It was not enough that Tara was repeatedly the target of man-eater canards. Some conservationists pointed out that in Singh's zeal to emulate Joy Adamson's Born Free experiment, he had polluted the Royal Bengal Tiger's gene pool. Some DNA studies among tigers in Dudhwa have confirmed traces of Siberian Tiger DNA in the population at Dudhwa.
Belligerent, dogged and controversial, Singh defied armchair conservationism and gleaned a great deal of firsthand field knowledge from his experiences with big cats, which he published in a number of books, most memorably Tiger Haven, Tiger! Tiger!, Tara - A Tigress and Prince of Cats. His dog Eelie, his constant companion in those experiments, is the subject of another book, Eelie and the Big Cats.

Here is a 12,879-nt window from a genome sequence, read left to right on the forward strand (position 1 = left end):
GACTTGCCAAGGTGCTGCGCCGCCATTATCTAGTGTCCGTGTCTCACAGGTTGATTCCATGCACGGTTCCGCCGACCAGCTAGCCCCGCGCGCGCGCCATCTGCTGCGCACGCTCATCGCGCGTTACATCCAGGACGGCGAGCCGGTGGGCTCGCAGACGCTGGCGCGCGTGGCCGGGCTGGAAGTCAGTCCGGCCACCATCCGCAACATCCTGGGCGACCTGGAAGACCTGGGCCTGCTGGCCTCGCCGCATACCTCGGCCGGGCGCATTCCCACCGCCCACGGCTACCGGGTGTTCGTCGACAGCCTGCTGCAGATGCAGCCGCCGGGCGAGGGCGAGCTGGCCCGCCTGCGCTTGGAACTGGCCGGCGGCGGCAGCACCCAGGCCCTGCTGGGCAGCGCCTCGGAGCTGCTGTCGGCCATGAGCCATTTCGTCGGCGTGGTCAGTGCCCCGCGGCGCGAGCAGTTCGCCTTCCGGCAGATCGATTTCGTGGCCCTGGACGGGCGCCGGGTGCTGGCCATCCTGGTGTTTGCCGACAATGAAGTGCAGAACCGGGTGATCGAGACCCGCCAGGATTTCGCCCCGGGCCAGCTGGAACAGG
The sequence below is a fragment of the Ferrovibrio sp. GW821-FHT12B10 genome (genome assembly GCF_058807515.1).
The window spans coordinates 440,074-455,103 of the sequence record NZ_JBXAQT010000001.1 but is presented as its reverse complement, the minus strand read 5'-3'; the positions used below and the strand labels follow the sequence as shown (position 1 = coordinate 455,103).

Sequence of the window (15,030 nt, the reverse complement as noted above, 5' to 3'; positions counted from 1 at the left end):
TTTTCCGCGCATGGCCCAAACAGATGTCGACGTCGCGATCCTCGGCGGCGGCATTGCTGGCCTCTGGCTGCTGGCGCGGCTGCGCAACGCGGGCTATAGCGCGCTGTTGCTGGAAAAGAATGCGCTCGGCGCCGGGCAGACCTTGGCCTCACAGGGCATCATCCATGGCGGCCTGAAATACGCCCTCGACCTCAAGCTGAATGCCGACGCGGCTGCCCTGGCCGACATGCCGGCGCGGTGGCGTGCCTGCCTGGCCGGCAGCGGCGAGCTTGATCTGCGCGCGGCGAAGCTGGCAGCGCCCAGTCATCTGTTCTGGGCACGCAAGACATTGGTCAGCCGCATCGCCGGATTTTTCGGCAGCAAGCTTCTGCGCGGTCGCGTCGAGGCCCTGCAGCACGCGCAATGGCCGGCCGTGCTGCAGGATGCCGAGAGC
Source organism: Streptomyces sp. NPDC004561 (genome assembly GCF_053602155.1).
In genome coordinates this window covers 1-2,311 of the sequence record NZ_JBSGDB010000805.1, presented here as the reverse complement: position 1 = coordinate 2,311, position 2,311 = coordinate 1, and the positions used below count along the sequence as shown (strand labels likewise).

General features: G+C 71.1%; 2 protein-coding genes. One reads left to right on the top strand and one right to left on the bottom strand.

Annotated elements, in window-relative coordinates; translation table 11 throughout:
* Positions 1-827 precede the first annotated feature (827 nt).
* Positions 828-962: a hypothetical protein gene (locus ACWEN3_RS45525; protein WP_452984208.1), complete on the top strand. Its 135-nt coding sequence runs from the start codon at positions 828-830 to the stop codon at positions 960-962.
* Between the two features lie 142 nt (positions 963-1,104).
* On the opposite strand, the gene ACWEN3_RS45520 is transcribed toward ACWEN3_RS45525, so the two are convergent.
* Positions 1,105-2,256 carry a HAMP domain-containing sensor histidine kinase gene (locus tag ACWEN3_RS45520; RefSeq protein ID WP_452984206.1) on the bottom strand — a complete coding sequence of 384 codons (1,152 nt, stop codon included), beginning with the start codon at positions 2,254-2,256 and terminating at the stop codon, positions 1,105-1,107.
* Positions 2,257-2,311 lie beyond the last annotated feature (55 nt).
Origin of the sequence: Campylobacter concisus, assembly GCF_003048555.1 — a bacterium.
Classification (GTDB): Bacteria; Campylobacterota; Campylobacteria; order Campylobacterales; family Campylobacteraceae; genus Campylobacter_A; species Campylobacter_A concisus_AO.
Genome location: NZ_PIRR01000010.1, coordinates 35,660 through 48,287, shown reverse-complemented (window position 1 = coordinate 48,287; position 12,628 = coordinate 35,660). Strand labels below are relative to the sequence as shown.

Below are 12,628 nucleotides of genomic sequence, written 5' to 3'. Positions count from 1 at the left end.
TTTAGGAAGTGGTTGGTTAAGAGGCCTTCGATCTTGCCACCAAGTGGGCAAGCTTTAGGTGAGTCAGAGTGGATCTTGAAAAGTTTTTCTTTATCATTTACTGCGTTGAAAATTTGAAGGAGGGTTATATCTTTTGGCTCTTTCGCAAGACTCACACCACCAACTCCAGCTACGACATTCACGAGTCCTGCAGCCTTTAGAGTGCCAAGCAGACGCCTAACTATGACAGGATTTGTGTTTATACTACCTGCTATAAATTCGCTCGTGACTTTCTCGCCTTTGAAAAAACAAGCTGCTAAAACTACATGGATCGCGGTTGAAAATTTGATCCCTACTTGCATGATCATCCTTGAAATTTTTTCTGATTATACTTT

He has also been widely written about, though a recent biography Honorary Tiger by Duff Hart-Davis pays a very mawkish and shoddy tribute to his awe-inspiring personality.
Singh was awarded the Padma Shri in 1997, the World Wildlife Gold Medal in 1996 and the J Paul Getty Prize for Conservation in 2004.
As a chronicler of big cat stories, Billy Arjan Singh merits a place along with Jim Corbett and Kenneth Anderson. As a conservationist, his methods were controversial. That said, he was a legend in his own lifetime and did a great deal for the conservation of habitat that shelters the tiger and some of the last herds of Swamp Deer (Cervus duvaucelii) in the terai region along the India-Nepal border.
Billy Arjan Singh passed away on January 1, 2010. He was 93.